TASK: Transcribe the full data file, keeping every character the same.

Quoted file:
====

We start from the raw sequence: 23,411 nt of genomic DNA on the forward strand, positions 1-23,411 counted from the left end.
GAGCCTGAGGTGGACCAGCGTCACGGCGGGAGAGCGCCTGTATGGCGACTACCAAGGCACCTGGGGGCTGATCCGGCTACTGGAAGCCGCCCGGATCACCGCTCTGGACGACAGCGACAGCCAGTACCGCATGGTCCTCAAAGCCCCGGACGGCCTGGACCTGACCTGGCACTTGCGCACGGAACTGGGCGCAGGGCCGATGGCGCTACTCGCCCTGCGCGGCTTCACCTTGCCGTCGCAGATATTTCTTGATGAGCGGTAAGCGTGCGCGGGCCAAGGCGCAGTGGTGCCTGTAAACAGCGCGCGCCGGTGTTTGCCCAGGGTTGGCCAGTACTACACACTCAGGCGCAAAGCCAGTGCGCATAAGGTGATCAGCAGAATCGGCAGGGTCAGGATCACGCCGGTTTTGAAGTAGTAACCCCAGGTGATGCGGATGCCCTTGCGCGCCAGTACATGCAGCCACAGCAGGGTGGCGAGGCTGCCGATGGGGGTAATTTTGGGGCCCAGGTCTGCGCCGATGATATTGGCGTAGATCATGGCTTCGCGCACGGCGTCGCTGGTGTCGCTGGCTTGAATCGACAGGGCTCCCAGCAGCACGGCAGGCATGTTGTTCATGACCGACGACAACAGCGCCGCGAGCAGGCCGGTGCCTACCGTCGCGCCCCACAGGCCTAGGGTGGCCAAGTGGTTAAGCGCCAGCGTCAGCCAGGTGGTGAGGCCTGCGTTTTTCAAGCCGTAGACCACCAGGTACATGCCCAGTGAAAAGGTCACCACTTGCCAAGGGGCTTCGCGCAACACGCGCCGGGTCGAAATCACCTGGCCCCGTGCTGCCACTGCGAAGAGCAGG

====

We start from the raw sequence: 23,411 nt of genomic DNA on the forward strand, positions 1-23,411 counted from the left end.
GAGCCTGAGGTGGACCAGCGTCACGGCGGGAGAGCGCCTGTATGGCGACTACCAAGGCACCTGGGGGCTGATCCGGCTACTGGAAGCCGCCCGGATCACCGCTCTGGACGACAGCGACAGCCAGTACCGCATGGTCCTCAAAGCCCCGGACGGCCTGGACCTGACCTGGCACTTGCGCACGGAACTGGGCGCAGGGCCGATGGCGCTACTCGCCCTGCGCGGCTTCACCTTGCCGTCGCAGATATTTCTTGATGAGCGGTAAGCGTGCGCGGGCCAAGGCGCAGTGGTGCCTGTAAACAGCGCGCGCCGGTGTTTGCCCAGGGTTGGCCAGTACTACACACTCAGGCGCAAAGCCAGTGCGCATAAGGTGATCAGCAGAATCGGCAGGGTCAGGATCACGCCGGTTTTGAAGTAGTAACCCCAGGTGATGCGGATGCCCTTGCGCGCCAGTACATGCAGCCACAGCAGGGTGGCGAGGCTGCCGATGGGGGTAATTTTGGGGCCCAGGTCTGCGCCGATGATATTGGCGTAGATCATGGCTTCGCGCACGGCGTCGCTGGTGTCGCTGGCTTGAATCGACAGGGCTCCCAGCAGCACGGCAGGCATGTTGTTCATGACCGACGACAACAGCGCCGCGAGCAGGCCGGTGCCTACCGTCGCGCCCCACAGGCCTAGGGTGGCCAAGTGGTTAAGCGCCAGCGTCAGCCAGGTGGTGAGGCCTGCGTTTTTCAAGCCGTAGACCACCAGGTACATGCCCAGTGAAAAGGTCACCACTTGCCAAGGGGCTTCGCGCAACACGCGCCGGGTCGAAATCACCTGGCCCCGTGCTGCCACTGCGAAGAGCAGG